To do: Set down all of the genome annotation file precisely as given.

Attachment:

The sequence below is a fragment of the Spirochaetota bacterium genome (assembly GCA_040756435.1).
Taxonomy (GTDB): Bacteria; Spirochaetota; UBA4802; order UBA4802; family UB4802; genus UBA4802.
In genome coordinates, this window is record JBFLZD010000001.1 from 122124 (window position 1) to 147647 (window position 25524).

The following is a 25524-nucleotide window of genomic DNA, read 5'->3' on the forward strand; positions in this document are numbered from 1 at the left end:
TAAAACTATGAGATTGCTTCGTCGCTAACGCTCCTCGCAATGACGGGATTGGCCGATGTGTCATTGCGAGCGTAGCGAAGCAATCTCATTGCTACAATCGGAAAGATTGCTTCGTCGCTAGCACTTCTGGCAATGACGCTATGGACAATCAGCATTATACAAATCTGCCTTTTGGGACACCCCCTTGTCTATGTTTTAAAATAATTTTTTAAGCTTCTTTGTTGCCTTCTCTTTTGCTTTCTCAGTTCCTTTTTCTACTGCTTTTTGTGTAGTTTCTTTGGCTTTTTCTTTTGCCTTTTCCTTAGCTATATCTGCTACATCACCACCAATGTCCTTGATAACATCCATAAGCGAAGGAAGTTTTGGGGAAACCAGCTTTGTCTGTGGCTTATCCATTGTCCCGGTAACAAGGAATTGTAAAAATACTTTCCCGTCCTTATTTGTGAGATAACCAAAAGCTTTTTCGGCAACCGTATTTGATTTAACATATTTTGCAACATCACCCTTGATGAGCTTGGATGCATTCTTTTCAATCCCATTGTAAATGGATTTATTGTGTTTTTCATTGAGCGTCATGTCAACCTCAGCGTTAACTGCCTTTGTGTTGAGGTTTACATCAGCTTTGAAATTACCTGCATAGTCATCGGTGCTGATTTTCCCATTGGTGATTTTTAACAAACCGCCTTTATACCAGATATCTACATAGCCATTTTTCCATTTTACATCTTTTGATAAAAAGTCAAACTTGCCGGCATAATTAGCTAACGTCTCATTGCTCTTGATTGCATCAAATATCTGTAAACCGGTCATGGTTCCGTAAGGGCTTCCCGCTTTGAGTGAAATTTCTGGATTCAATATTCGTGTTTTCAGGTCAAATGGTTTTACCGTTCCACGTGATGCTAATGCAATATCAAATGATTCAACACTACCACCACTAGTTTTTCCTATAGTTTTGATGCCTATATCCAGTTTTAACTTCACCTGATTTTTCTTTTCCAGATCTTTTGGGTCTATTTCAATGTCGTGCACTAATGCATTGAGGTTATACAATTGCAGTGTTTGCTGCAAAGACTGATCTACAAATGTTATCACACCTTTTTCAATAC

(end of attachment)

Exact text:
The sequence below is a fragment of the Spirochaetota bacterium genome (assembly GCA_040756435.1).
Taxonomy (GTDB): Bacteria; Spirochaetota; UBA4802; order UBA4802; family UB4802; genus UBA4802.
In genome coordinates, this window is record JBFLZD010000001.1 from 122124 (window position 1) to 147647 (window position 25524).

The following is a 25524-nucleotide window of genomic DNA, read 5'->3' on the forward strand; positions in this document are numbered from 1 at the left end:
TAAAACTATGAGATTGCTTCGTCGCTAACGCTCCTCGCAATGACGGGATTGGCCGATGTGTCATTGCGAGCGTAGCGAAGCAATCTCATTGCTACAATCGGAAAGATTGCTTCGTCGCTAGCACTTCTGGCAATGACGCTATGGACAATCAGCATTATACAAATCTGCCTTTTGGGACACCCCCTTGTCTATGTTTTAAAATAATTTTTTAAGCTTCTTTGTTGCCTTCTCTTTTGCTTTCTCAGTTCCTTTTTCTACTGCTTTTTGTGTAGTTTCTTTGGCTTTTTCTTTTGCCTTTTCCTTAGCTATATCTGCTACATCACCACCAATGTCCTTGATAACATCCATAAGCGAAGGAAGTTTTGGGGAAACCAGCTTTGTCTGTGGCTTATCCATTGTCCCGGTAACAAGGAATTGTAAAAATACTTTCCCGTCCTTATTTGTGAGATAACCAAAAGCTTTTTCGGCAACCGTATTTGATTTAACATATTTTGCAACATCACCCTTGATGAGCTTGGATGCATTCTTTTCAATCCCATTGTAAATGGATTTATTGTGTTTTTCATTGAGCGTCATGTCAACCTCAGCGTTAACTGCCTTTGTGTTGAGGTTTACATCAGCTTTGAAATTACCTGCATAGTCATCGGTGCTGATTTTCCCATTGGTGATTTTTAACAAACCGCCTTTATACCAGATATCTACATAGCCATTTTTCCATTTTACATCTTTTGATAAAAAGTCAAACTTGCCGGCATAATTAGCTAACGTCTCATTGCTCTTGATTGCATCAAATATCTGTAAACCGGTCATGGTTCCGTAAGGGCTTCCCGCTTTGAGTGAAATTTCTGGATTCAATATTCGTGTTTTCAGGTCAAATGGTTTTACCGTTCCACGTGATGCTAATGCAATATCAAATGATTCAACACTACCACCACTAGTTTTTCCTATAGTTTTGATGCCTATATCCAGTTTTAACTTCACCTGATTTTTCTTTTCCAGATCTTTTGGGTCTATTTCAATGTCGTGCACTAATGCATTGAGGTTATACAATTGCAGTGTTTGCTGCAAAGACTGATCTACAAATGTTATCACACCTTTTTCAATAC